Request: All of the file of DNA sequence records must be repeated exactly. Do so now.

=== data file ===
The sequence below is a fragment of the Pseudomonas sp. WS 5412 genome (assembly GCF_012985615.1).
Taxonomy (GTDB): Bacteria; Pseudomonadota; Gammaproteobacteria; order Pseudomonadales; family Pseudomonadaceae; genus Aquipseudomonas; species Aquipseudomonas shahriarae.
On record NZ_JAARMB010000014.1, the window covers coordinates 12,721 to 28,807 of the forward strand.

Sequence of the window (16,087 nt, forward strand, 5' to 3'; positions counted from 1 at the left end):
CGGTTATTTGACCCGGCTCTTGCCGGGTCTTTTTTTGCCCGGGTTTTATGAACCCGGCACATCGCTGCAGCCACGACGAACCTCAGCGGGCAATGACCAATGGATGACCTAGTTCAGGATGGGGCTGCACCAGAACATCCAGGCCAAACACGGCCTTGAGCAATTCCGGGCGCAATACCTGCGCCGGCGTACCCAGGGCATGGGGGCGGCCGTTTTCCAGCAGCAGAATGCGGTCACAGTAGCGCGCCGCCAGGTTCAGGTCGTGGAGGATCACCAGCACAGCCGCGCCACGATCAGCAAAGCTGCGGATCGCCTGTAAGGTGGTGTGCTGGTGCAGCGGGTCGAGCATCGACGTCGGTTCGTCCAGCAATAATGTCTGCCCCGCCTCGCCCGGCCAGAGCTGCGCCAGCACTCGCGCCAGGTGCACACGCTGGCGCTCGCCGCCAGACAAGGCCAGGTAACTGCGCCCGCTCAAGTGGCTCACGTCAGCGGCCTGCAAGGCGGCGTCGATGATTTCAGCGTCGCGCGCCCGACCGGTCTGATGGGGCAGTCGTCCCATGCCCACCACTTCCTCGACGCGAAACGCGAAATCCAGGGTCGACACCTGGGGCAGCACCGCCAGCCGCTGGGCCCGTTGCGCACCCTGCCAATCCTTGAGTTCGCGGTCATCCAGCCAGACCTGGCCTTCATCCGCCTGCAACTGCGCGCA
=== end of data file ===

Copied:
The sequence below is a fragment of the Pseudomonas sp. WS 5412 genome (assembly GCF_012985615.1).
Taxonomy (GTDB): Bacteria; Pseudomonadota; Gammaproteobacteria; order Pseudomonadales; family Pseudomonadaceae; genus Aquipseudomonas; species Aquipseudomonas shahriarae.
On record NZ_JAARMB010000014.1, the window covers coordinates 12,721 to 28,807 of the forward strand.

Sequence of the window (16,087 nt, forward strand, 5' to 3'; positions counted from 1 at the left end):
CGGTTATTTGACCCGGCTCTTGCCGGGTCTTTTTTTGCCCGGGTTTTATGAACCCGGCACATCGCTGCAGCCACGACGAACCTCAGCGGGCAATGACCAATGGATGACCTAGTTCAGGATGGGGCTGCACCAGAACATCCAGGCCAAACACGGCCTTGAGCAATTCCGGGCGCAATACCTGCGCCGGCGTACCCAGGGCATGGGGGCGGCCGTTTTCCAGCAGCAGAATGCGGTCACAGTAGCGCGCCGCCAGGTTCAGGTCGTGGAGGATCACCAGCACAGCCGCGCCACGATCAGCAAAGCTGCGGATCGCCTGTAAGGTGGTGTGCTGGTGCAGCGGGTCGAGCATCGACGTCGGTTCGTCCAGCAATAATGTCTGCCCCGCCTCGCCCGGCCAGAGCTGCGCCAGCACTCGCGCCAGGTGCACACGCTGGCGCTCGCCGCCAGACAAGGCCAGGTAACTGCGCCCGCTCAAGTGGCTCACGTCAGCGGCCTGCAAGGCGGCGTCGATGATTTCAGCGTCGCGCGCCCGACCGGTCTGATGGGGCAGTCGTCCCATGCCCACCACTTCCTCGACGCGAAACGCGAAATCCAGGGTCGACACCTGGGGCAGCACCGCCAGCCGCTGGGCCCGTTGCGCACCCTGCCAATCCTTGAGTTCGCGGTCATCCAGCCAGACCTGGCCTTCATCCGCCTGCAACTGCGCGCA